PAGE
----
Official No:  137780    Port Number and Year:   -   in Vigo, 1930.

                                                                                9th in Milford, 1936

Description: Wooden side trawler, carvel built; steam screw, coal burning.  Pareja (Spanish) method.  Ketch rigged: foresail, lugsail and mizzen.

Crew:  11 - 10 men

Registered at Milford: 12 Oct 1936

Built: 1930; by Francisco Cardama, Vigo.

Tonnage: 106.04 grt  51.97 net.

Length / breadth / depth (feet):  80.9  / 18.1 / 10.5

Engine: T-3Cyl.  102 ihp.  Union Naval de Levante, Grao-Valencia




1930:  Gumersindo Roura, Vigo

c. 1932: As NUEVO MATARO



12 Oct 1936: Reginald Llewellyn Hancock, 'Beachways', Hakin, Milford.

Managing owner.


8 Jan 1937: Pembroke Hake Fishing Co. Ltd., The Docks, Milford.

Manager: Reginald Llewellyn Hancock, 'Beachways', Hakin, Milford.


24 Feb 1948: Peter Hancock & Sons, 'Westaway', Picton Rd., Hakin

Manager: Edward V. Pennington, 'Welholme', Wellington Rd., Hakin, Milford.


Landed at Milford: 16 Jul 1931 - 14 Sep 1933; 27 May 1935; 26 Sep 1936 - 3 Oct 1940



Nueva Matarů is a "new" city in the province of Barcelona. [Wikipedia.]

21 May 1941:  Requisitioned by the Admiralty for harbour service.

25 Feb 1946:  Returned to owners.

Cert. Cancelled & Milford Registry Closed: 17 Apr 1948. Vessel used as a lighter; registry no longer required.

Accidents and Incidents

From an unknown local newspaper from the week beginning 27th September 1936:


    A daring and enterprising experiment, which may have an important influence on the fishing industry generally, is to be tried out in Milford.  The scheme was propounded by the well-known firm of Peter Hancock and Sons, ship builders and trawler owners, and the proposals include the purchase of Spanish trawlers, or parejas, to give them their proper name.

    In spring and summer time the arrival of these peculiar-looking craft in pairs is familiar to everyone in Milford, and until the quota of supply was imposed under the Sea Fisheries Act, they were the cause of much controversy in the industry.  The results they obtained in actual fishing, however, were remarkable, and for the past five years they have landed large quantities of hake on the Milford market.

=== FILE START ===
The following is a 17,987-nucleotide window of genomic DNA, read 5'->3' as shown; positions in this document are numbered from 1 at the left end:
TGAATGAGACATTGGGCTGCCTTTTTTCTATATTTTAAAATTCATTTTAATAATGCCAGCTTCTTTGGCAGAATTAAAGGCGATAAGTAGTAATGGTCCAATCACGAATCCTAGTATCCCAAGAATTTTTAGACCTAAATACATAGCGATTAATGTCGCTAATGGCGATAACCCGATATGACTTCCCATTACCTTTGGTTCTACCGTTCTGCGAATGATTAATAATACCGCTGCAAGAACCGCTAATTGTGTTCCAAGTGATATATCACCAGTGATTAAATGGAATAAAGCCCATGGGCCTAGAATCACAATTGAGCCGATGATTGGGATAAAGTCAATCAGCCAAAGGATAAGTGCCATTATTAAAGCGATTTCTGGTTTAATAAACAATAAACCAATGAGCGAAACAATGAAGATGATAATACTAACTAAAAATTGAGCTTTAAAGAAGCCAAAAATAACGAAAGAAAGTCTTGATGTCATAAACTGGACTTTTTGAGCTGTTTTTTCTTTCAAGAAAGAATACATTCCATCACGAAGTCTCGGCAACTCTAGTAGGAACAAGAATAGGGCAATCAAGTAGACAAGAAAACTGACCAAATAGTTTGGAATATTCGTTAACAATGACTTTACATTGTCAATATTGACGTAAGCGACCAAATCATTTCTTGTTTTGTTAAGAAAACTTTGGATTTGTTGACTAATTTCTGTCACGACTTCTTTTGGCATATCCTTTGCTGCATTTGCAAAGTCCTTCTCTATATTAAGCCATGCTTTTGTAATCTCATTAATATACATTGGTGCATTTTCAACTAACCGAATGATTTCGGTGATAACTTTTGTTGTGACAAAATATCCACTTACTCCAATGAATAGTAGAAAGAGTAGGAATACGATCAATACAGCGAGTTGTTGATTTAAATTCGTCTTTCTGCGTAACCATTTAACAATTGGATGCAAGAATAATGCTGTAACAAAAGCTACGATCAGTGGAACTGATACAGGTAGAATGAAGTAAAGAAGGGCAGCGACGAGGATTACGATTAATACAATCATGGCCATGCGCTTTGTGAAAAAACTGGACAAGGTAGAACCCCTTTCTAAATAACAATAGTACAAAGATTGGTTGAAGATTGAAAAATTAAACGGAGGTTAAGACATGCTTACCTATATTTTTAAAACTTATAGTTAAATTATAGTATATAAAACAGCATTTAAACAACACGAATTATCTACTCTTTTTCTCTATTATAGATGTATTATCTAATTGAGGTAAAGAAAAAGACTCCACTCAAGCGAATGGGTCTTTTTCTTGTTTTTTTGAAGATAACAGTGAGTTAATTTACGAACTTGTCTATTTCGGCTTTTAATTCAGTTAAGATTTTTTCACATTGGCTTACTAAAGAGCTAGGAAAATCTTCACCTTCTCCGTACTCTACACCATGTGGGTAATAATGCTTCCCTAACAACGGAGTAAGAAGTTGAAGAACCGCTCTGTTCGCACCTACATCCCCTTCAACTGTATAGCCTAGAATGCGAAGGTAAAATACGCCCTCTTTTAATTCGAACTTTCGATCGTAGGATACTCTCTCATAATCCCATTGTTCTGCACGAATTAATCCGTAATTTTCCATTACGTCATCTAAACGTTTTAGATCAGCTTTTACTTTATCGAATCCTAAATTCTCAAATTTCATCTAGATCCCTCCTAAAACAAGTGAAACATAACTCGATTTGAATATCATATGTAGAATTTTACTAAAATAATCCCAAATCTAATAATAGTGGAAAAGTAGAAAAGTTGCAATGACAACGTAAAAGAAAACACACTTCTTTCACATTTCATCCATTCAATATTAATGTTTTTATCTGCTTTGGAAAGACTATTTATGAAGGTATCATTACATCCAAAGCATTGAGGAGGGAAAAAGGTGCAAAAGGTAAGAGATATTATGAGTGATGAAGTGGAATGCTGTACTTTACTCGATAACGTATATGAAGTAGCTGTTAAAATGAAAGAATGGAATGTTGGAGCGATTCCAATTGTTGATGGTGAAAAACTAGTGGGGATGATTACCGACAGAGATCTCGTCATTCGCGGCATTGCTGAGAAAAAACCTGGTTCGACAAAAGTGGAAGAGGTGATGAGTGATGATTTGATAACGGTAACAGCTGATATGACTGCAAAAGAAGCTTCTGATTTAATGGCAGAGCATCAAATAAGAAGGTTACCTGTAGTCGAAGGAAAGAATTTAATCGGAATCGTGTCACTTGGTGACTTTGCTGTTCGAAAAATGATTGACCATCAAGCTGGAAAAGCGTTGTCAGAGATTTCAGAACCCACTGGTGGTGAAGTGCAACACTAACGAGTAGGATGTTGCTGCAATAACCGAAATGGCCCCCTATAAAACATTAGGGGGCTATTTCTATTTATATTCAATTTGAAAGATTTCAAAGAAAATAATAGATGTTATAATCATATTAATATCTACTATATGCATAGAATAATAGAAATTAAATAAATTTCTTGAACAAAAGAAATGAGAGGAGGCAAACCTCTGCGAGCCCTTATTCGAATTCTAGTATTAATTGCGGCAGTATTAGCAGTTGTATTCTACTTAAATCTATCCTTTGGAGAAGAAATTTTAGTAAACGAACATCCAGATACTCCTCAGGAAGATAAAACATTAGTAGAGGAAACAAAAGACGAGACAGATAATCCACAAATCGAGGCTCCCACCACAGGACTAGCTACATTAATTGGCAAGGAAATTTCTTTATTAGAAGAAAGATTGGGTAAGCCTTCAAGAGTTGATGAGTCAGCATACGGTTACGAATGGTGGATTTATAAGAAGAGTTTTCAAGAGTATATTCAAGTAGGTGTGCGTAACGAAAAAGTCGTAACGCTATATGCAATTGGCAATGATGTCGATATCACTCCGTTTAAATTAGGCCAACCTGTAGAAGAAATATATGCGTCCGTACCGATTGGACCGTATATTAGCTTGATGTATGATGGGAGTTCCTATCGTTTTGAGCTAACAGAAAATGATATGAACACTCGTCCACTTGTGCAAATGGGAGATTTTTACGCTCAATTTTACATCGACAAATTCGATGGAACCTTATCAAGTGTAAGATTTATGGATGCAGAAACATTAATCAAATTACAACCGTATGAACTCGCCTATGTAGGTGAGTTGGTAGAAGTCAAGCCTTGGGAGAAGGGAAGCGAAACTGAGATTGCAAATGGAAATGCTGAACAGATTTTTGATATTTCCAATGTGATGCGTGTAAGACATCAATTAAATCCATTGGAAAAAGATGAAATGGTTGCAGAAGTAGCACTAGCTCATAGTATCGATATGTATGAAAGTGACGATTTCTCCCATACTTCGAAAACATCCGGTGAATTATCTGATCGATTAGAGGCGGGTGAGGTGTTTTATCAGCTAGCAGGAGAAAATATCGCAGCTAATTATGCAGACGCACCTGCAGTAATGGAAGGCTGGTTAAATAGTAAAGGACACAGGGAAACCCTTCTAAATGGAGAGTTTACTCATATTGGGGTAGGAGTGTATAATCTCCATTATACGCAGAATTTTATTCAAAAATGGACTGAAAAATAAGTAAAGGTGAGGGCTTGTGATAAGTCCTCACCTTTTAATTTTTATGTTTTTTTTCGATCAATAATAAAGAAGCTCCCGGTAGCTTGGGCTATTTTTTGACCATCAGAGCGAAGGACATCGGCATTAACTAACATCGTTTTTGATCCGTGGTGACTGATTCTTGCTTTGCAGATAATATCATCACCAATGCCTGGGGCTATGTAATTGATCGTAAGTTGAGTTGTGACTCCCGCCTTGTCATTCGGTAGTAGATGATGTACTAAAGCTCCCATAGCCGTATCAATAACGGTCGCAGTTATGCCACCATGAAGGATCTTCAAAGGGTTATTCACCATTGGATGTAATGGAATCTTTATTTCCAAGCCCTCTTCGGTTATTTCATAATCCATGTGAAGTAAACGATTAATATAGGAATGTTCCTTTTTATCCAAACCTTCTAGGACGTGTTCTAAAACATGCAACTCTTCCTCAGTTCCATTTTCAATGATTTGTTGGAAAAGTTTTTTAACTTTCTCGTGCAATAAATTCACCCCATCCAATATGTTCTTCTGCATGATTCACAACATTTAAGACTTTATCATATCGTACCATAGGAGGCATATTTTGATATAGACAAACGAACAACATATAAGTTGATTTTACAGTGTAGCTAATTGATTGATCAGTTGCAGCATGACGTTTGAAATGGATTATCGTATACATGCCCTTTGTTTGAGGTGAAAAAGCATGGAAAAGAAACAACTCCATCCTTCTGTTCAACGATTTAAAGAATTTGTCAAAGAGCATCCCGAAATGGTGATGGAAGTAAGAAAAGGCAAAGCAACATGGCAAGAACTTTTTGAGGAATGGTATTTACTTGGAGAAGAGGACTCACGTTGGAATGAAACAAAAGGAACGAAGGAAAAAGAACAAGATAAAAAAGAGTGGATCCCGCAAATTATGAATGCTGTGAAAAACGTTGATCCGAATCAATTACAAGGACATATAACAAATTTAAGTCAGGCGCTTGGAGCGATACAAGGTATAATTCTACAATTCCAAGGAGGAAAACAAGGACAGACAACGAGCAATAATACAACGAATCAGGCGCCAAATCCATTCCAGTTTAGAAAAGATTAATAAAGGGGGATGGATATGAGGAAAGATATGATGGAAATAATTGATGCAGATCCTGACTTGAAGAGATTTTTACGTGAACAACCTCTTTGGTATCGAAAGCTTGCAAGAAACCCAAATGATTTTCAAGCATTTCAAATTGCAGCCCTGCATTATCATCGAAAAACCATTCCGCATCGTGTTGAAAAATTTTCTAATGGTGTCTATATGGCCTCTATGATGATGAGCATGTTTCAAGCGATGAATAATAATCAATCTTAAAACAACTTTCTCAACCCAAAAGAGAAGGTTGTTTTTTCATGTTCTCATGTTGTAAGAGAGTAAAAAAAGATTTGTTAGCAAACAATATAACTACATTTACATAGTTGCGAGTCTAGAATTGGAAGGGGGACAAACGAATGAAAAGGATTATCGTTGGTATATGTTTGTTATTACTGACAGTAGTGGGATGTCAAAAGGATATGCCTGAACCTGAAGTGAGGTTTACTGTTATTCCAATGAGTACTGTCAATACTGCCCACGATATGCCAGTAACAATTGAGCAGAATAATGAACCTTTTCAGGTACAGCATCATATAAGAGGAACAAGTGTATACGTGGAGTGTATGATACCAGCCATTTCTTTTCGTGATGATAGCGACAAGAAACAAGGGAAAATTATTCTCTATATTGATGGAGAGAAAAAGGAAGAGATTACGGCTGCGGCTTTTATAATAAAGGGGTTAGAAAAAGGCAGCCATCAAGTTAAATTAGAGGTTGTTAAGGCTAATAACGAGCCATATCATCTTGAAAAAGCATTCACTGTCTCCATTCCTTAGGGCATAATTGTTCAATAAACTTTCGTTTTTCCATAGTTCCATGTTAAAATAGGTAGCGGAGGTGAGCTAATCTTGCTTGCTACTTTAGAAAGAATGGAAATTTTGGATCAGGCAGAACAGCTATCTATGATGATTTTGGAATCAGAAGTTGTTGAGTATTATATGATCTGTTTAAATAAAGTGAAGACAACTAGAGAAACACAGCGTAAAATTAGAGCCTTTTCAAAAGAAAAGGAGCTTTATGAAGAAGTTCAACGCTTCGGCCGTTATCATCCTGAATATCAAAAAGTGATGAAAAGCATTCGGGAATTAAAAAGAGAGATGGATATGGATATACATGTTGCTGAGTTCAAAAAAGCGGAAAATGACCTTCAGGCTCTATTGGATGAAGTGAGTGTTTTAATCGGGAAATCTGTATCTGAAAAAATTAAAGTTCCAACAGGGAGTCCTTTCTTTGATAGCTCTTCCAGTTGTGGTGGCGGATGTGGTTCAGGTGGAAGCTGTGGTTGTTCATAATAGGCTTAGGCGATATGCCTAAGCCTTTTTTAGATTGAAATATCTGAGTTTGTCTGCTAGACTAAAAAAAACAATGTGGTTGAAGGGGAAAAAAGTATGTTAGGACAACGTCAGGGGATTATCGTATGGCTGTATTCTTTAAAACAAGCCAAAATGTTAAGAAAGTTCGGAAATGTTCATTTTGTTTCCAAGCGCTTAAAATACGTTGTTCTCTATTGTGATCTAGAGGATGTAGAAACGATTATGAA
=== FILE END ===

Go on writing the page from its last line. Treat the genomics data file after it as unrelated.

A syndicate of businessmen was formed to purchase the Spanish vessels Nuevo Mataro and Nuevo Caldas.  They are of the bold, seaworthy type, which have so successfully operated out of the port for a number of years.  Expert Spanish fishermen have been engaged under a special permit to instruct British fishermen in the Spanish method of fishing, which will be to the local fishermen a new art.  The vessels were immediately placed in dry dock for classification and registration under the British flag.



From an unknown local newspaper from the week beginning 4th October 1936:


    Two well-known skippers have been engaged for the Spanish trawlers. They are Messrs. Albert Nichols and A. Jennings, and they will have local crews, with the exception of the expert Spanish fishermen who will instruct the crews in their method of fishing.



From an unknown local newspaper from the week beginning 25th October 1936:


    The Nuevo Caldas and Nuevo Mataro returned to Milford on Thursday night and landed their first trip on Friday morning.  The trip consisted of 112 kits, of which 20 were hake.  Skippers Jenning and Nicholls both stated that weather conditions were very bad, which handicapped them considerably in their operations.  In spite of this, the boats proved fine, able ships.  The Spanish method of fishing they found to be very intricate and highly technical, and totally different from any previous English system with which they had had experience.  The British members of the crew were exceedingly keen to learn the new system, and the results from this initial trip were considered highly satisfactory.  The Spanish owner, Senor Don Jose Routa, has remained in Milford and co-operated with the new owners in arranging matters, and is well pleased with the progress made.

    The fish was sold by Mr. Alan Hancock of the firm of Messrs. Peter Hancock and Sons, and the catch realised the satisfactory sum of £251.  The first kit of hake sold was purchased by Mr. Bert Tully for the sum of £7 5s, and this was generously given by the new owners to the public fund in aid of the widow and family of the late Skipper F. Hastings who was recently lost overboard at sea from the s.t. Lily McRae, and being a share fisherman was unfortunately uninsured.



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